There is a playlist on my Spotify account that I am very proud of. Titled pain, death and smirnoff, it is eight and a half hours of old Bollywood songs, ranging from Kishore Kumar yodelling to a melancholic Jagjit Singh crooning about missing his childhood. Surprisingly—considering the playlist is over eight hours long—I am very selective about the tracks that are on it and enjoy explaining my five-point rating system for old songs to anyone willing to listen. Unsurprisingly, considering my personality screams Gen Z sad girl who only listens to American pop music (and I do!), new people I meet are always shocked by my love for Hindi cinema.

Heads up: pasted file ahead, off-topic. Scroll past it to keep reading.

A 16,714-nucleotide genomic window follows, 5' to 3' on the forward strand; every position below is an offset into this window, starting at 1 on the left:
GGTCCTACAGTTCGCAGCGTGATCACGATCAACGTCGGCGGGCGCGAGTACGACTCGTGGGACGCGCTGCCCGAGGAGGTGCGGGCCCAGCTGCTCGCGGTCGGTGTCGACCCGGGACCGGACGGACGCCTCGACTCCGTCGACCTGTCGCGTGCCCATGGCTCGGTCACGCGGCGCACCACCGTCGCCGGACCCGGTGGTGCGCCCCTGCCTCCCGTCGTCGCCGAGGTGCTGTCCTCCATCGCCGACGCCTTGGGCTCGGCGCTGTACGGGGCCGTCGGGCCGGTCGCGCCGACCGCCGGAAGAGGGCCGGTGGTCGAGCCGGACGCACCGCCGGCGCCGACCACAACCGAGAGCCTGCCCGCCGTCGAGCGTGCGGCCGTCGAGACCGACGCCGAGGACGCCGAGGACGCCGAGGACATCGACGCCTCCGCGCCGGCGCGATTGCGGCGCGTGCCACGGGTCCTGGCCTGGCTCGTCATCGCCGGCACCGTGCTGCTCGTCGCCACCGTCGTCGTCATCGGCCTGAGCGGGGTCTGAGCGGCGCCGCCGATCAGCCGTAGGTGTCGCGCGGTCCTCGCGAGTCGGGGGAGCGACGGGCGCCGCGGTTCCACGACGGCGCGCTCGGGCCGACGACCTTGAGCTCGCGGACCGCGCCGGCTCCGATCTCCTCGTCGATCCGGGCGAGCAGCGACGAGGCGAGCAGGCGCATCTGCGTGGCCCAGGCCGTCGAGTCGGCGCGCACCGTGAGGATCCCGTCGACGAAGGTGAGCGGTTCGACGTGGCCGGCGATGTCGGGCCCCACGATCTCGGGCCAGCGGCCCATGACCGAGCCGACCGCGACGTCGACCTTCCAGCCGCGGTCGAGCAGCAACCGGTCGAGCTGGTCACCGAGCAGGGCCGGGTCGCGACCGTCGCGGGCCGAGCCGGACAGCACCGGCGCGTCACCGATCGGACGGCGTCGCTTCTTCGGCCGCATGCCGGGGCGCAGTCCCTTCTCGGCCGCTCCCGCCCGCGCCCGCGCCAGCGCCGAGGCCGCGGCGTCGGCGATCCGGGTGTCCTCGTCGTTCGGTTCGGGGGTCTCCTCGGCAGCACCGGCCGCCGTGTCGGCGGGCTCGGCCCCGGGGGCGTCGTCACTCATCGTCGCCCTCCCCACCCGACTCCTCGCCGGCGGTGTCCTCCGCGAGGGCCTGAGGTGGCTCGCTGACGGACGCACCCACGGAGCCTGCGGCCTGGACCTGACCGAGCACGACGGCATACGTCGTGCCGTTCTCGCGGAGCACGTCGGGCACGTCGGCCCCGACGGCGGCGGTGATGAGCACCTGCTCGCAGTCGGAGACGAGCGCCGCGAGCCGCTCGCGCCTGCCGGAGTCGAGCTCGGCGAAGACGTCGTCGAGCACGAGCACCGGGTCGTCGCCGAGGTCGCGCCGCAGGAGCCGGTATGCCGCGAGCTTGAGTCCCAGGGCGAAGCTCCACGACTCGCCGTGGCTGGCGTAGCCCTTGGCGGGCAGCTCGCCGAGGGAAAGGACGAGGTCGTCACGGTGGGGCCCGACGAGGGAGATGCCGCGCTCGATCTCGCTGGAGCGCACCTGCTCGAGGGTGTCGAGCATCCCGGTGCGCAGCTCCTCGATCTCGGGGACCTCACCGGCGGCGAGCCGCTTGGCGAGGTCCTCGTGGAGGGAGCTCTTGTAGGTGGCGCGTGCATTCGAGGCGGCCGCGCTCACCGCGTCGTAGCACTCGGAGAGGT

This passion for the Hindi film industry, especially the first few decades of its genesis, is not entirely random: I come from a family that was, on both sides, a part of early Bollywood. With three great grandparents who were film directors, a stunning grandmother who was constantly being wooed to star in films (“Please, just one role!” they would beg and she would refuse, again and again, citing mere disinterest) and a father who, along with his siblings, grew up in Madhubala’s picturesque Kismet bungalow in Bandra (now torn down), sleepy conversations about the good old days would always include stories related to Indian cinema. I knew, at a very young age, that R.D. Burman was my favourite composer and Sharmila Tagore was the most beautiful woman I had ever seen. I knew that Madhubala died due to a hole in her heart and that Amitabh Bachchan was often dismissed for being a lanky, awkward boy. With the launch of Google Arts & Culture’s new online exhibit, I am set to know more.